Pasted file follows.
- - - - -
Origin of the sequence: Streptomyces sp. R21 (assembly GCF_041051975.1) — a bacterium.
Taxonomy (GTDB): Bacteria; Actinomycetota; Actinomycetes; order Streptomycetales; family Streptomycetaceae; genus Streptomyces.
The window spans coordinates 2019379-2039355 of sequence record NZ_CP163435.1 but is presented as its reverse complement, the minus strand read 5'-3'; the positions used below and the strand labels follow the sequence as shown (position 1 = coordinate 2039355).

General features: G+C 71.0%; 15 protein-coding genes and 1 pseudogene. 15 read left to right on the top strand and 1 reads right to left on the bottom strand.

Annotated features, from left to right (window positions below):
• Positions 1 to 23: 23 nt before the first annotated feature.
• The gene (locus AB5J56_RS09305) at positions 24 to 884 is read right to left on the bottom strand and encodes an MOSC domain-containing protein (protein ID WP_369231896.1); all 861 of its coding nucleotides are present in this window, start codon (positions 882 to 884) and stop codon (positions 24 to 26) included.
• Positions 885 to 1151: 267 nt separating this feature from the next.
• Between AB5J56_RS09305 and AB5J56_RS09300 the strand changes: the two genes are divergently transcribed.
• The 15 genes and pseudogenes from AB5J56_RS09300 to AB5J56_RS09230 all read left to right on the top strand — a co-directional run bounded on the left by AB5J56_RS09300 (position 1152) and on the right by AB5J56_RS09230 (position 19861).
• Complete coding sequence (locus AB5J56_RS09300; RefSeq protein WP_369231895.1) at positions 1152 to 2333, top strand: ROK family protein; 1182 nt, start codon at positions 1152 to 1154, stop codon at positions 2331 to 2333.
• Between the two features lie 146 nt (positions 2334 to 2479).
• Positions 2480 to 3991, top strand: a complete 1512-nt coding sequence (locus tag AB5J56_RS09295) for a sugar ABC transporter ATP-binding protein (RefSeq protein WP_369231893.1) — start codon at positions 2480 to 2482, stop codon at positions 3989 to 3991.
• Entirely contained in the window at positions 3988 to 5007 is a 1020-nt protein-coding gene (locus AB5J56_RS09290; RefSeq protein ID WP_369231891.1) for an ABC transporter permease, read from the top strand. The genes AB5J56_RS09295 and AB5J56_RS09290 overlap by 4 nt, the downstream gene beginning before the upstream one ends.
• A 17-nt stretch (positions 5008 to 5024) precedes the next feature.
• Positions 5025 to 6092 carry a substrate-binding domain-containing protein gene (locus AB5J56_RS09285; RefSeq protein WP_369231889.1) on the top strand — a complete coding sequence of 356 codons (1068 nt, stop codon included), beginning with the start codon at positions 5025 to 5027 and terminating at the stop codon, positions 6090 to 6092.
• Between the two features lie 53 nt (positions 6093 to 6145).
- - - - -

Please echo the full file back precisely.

Origin of the sequence: Streptomyces sp. R21 (assembly GCF_041051975.1) — a bacterium.
Taxonomy (GTDB): Bacteria; Actinomycetota; Actinomycetes; order Streptomycetales; family Streptomycetaceae; genus Streptomyces.
The window spans coordinates 2019379-2039355 of sequence record NZ_CP163435.1 but is presented as its reverse complement, the minus strand read 5'-3'; the positions used below and the strand labels follow the sequence as shown (position 1 = coordinate 2039355).

General features: G+C 71.0%; 15 protein-coding genes and 1 pseudogene. 15 read left to right on the top strand and 1 reads right to left on the bottom strand.

Annotated features, from left to right (window positions below):
• Positions 1 to 23: 23 nt before the first annotated feature.
• The gene (locus AB5J56_RS09305) at positions 24 to 884 is read right to left on the bottom strand and encodes an MOSC domain-containing protein (protein ID WP_369231896.1); all 861 of its coding nucleotides are present in this window, start codon (positions 882 to 884) and stop codon (positions 24 to 26) included.
• Positions 885 to 1151: 267 nt separating this feature from the next.
• Between AB5J56_RS09305 and AB5J56_RS09300 the strand changes: the two genes are divergently transcribed.
• The 15 genes and pseudogenes from AB5J56_RS09300 to AB5J56_RS09230 all read left to right on the top strand — a co-directional run bounded on the left by AB5J56_RS09300 (position 1152) and on the right by AB5J56_RS09230 (position 19861).
• Complete coding sequence (locus AB5J56_RS09300; RefSeq protein WP_369231895.1) at positions 1152 to 2333, top strand: ROK family protein; 1182 nt, start codon at positions 1152 to 1154, stop codon at positions 2331 to 2333.
• Between the two features lie 146 nt (positions 2334 to 2479).
• Positions 2480 to 3991, top strand: a complete 1512-nt coding sequence (locus tag AB5J56_RS09295) for a sugar ABC transporter ATP-binding protein (RefSeq protein WP_369231893.1) — start codon at positions 2480 to 2482, stop codon at positions 3989 to 3991.
• Entirely contained in the window at positions 3988 to 5007 is a 1020-nt protein-coding gene (locus AB5J56_RS09290; RefSeq protein ID WP_369231891.1) for an ABC transporter permease, read from the top strand. The genes AB5J56_RS09295 and AB5J56_RS09290 overlap by 4 nt, the downstream gene beginning before the upstream one ends.
• A 17-nt stretch (positions 5008 to 5024) precedes the next feature.
• Positions 5025 to 6092 carry a substrate-binding domain-containing protein gene (locus AB5J56_RS09285; RefSeq protein WP_369231889.1) on the top strand — a complete coding sequence of 356 codons (1068 nt, stop codon included), beginning with the start codon at positions 5025 to 5027 and terminating at the stop codon, positions 6090 to 6092.
• Between the two features lie 53 nt (positions 6093 to 6145).